II. Procedural History

Russell filed for DIB and SSI on June 8, 2011. See Administrative Record ("R.") 53, 66. He was 36 years old, R. 53, and had worked most recently as a disassembler at an auto parts shop. R. 199. Russell alleged disability beginning on February 1, 2001, because of scoliosis, herniated discs in his neck and lower back, and Attention Deficit Disorder. R. 168, 178, 224. He met the DIB insured-status requirements through March 31, 2011. R. 84. After a state agency twice denied his applications, R. 65, 98, Russell appeared with counsel at an administrative hearing on May 15, 2013. R. 27. At the hearing, Russell amended his alleged disability onset date to January 1, 2011. R. 30. He testified about his mental and physical conditions and the limitations they placed upon his daily activities. R. 31-45. A vocational expert ("VE") also testified about the nature of Russell's past work and his ability to perform other jobs in the national and local economy. R. 45-51.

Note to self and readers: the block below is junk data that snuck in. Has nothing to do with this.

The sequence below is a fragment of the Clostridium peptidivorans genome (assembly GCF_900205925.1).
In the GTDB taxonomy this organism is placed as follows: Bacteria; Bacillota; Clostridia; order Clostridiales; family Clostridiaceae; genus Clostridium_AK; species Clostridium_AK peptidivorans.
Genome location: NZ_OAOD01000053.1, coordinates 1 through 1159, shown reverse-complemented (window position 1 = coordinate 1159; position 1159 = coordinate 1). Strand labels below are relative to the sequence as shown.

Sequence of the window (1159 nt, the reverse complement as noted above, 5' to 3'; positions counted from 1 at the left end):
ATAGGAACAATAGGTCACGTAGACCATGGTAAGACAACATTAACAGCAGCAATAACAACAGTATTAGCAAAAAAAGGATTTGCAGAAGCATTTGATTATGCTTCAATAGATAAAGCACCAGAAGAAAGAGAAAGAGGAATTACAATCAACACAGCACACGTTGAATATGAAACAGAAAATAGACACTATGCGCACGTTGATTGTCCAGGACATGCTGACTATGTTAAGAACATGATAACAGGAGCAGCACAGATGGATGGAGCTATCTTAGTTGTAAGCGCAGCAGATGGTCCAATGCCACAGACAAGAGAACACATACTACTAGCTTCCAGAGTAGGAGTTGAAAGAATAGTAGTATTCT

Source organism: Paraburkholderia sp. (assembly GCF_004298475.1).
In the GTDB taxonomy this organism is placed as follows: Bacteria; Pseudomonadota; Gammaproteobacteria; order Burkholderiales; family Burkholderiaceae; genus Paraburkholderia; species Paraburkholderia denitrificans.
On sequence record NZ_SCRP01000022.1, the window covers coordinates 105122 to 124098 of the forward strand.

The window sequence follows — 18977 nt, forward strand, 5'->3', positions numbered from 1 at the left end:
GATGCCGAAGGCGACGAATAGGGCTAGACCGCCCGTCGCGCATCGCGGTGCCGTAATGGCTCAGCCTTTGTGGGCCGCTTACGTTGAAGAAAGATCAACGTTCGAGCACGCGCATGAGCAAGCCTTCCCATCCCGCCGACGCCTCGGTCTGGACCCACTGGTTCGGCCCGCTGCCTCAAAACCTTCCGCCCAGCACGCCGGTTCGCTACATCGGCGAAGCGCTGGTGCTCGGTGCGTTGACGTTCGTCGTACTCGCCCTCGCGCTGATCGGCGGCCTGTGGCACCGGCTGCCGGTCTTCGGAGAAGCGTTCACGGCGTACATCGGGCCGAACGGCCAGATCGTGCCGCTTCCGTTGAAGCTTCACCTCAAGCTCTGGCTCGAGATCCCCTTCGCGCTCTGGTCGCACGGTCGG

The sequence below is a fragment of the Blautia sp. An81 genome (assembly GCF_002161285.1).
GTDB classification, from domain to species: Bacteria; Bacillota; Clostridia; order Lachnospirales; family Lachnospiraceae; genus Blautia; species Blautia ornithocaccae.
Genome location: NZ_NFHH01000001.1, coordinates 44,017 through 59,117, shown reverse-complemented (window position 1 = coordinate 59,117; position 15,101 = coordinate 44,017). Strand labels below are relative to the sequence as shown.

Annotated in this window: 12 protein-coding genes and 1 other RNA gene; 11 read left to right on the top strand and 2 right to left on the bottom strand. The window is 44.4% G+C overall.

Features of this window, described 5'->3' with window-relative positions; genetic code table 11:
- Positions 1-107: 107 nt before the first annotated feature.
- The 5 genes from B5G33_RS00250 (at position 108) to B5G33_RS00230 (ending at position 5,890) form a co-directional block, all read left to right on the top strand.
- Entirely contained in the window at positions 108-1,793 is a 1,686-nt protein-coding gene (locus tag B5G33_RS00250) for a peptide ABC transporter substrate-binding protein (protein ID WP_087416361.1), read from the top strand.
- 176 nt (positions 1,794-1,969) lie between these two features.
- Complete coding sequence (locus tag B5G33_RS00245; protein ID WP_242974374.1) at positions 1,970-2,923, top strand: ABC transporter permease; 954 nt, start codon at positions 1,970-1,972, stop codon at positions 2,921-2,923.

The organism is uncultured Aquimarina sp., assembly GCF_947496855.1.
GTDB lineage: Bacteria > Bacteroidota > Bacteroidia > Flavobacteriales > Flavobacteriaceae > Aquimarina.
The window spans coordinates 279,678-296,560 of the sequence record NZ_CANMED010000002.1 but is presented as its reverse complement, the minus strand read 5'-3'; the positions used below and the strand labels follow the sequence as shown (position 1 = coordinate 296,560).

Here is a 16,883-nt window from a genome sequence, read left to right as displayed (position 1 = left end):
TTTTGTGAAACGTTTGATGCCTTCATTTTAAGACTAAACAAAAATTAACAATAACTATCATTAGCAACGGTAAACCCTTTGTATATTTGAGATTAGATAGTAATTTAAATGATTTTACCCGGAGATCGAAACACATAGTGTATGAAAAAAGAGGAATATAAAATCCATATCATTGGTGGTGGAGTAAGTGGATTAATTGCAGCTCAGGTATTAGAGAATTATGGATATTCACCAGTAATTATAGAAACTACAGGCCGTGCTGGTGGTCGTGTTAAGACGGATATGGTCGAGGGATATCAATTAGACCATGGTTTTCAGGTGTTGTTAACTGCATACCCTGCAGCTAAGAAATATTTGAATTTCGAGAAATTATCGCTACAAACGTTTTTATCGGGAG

The ALJ denied Russell's application in a written decision dated June 21, 2013. R. 13-23. He found that Russell had severe impairments of degenerative disc disease in his lumbar, cervical, and thoracic spine. R. 15. He determined that these impairments, alone and in combination, did not meet or equal a listing. R. 17. The ALJ next determined that Russell had the residual functional capacity ("RFC") to perform light work with some postural restrictions.[1] Id. Relying on the VE's testimony, the ALJ concluded at step four that Russell could return to his past relevant work as an artisan. R. 22. As an alternative finding, the ALJ determined that Russell can perform other jobs that exist in significant numbers in the economy, such as security guard, hand packer, and retail sales clerk. R. 22-23. He therefore determined that Russell was not disabled under the Act. R. 23. The Appeals Council declined to review that decision, R. 1, and this appeal followed.

III. Relevant Medical Evidence

A. Treatment Notes